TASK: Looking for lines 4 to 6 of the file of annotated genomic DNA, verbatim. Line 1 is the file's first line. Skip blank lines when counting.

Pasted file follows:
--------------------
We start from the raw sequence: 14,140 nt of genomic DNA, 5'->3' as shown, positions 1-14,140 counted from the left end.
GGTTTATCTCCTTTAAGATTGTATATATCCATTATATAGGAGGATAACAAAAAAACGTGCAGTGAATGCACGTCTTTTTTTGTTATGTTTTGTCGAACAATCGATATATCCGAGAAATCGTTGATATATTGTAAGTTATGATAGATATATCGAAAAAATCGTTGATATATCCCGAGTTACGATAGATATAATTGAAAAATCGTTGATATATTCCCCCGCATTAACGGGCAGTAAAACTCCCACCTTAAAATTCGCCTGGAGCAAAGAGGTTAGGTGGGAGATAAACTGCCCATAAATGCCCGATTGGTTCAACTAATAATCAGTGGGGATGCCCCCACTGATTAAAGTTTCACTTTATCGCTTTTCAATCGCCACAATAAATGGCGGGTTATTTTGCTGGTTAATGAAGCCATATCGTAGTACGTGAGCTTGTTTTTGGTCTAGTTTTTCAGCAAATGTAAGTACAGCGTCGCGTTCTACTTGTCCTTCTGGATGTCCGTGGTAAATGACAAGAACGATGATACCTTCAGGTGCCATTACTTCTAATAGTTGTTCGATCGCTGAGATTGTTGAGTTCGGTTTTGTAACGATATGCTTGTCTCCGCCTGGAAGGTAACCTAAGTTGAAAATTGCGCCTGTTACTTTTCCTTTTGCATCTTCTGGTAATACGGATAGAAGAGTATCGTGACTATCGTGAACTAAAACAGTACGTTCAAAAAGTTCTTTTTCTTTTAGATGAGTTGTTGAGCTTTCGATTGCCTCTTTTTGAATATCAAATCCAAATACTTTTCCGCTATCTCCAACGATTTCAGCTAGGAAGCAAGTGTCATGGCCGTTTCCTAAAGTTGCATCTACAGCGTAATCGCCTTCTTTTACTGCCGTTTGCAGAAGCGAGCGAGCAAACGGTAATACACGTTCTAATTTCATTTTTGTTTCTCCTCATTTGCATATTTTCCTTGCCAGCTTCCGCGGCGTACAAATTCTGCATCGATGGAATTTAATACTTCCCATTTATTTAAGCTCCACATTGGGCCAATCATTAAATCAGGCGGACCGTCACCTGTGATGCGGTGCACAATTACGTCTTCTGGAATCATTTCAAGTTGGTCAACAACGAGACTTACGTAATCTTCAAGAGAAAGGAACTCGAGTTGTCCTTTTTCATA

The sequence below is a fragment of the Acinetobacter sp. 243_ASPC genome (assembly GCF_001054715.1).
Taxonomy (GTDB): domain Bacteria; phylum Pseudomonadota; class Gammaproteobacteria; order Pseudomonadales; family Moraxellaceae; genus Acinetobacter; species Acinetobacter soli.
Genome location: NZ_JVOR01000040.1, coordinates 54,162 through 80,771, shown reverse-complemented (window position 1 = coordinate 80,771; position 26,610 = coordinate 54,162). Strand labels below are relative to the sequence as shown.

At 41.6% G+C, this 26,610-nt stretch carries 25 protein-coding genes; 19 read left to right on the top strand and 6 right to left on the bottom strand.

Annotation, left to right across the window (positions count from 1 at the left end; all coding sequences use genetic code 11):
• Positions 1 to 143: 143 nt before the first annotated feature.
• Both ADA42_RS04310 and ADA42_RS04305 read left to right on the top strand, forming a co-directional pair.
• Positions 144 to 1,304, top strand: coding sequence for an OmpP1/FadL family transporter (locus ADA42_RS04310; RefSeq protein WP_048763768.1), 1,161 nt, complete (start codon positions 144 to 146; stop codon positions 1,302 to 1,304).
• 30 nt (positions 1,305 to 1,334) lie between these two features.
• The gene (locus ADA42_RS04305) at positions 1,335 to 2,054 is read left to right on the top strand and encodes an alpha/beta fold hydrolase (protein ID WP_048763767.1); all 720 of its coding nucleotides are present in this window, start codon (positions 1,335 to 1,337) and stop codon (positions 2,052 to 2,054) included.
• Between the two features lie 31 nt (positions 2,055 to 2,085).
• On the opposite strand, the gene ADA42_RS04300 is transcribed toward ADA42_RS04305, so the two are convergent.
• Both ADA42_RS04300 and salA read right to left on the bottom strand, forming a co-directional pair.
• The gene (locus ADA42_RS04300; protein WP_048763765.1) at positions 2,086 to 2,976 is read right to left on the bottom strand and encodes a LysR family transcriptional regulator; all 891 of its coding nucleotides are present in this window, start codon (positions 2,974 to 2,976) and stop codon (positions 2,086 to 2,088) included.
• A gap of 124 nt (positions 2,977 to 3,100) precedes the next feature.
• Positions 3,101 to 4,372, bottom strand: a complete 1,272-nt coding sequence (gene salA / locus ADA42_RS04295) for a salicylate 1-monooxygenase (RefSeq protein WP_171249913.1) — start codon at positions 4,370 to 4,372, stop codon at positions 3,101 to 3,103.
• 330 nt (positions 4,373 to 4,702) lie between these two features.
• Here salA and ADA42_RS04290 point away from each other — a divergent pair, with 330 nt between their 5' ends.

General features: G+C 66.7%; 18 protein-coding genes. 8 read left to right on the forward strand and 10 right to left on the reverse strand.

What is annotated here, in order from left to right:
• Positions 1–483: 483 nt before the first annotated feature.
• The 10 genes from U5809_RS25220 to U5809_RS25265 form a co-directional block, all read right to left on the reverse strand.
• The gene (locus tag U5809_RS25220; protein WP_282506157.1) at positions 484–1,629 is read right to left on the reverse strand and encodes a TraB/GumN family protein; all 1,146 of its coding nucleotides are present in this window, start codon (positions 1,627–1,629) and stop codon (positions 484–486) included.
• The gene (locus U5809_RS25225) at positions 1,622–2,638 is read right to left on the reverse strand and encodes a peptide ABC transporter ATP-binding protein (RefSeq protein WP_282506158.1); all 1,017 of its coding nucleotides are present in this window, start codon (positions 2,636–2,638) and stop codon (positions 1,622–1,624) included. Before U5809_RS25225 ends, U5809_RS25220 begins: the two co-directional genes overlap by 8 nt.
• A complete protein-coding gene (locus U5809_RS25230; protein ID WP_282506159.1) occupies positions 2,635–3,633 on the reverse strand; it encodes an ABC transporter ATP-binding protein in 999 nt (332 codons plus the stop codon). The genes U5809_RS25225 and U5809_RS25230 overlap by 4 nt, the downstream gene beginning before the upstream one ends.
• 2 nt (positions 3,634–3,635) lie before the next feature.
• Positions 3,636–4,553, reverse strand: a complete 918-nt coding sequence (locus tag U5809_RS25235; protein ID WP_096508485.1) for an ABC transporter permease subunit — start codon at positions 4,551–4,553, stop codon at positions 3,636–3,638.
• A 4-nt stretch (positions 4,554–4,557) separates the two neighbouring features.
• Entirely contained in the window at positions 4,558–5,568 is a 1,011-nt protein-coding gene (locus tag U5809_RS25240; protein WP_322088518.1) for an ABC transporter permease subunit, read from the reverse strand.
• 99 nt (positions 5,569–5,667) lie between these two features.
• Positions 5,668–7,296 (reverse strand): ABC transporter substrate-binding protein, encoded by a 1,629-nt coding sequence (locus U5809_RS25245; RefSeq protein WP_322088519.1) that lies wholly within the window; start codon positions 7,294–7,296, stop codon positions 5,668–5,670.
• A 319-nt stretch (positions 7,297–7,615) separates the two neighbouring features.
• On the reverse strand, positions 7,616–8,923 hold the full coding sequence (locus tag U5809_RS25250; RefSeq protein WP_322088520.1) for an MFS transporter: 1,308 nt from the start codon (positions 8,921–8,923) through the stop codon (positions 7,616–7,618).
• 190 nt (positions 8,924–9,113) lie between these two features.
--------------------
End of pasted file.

Taxonomy (GTDB): domain Bacteria; phylum Pseudomonadota; class Gammaproteobacteria; order Pseudomonadales; family Moraxellaceae; genus Acinetobacter; species Acinetobacter soli.
Genome location: NZ_JVOR01000040.1, coordinates 54,162 through 80,771, shown reverse-complemented (window position 1 = coordinate 80,771; position 26,610 = coordinate 54,162). Strand labels below are relative to the sequence as shown.

At 41.6% G+C, this 26,610-nt stretch carries 25 protein-coding genes; 19 read left to right on the top strand and 6 right to left on the bottom strand.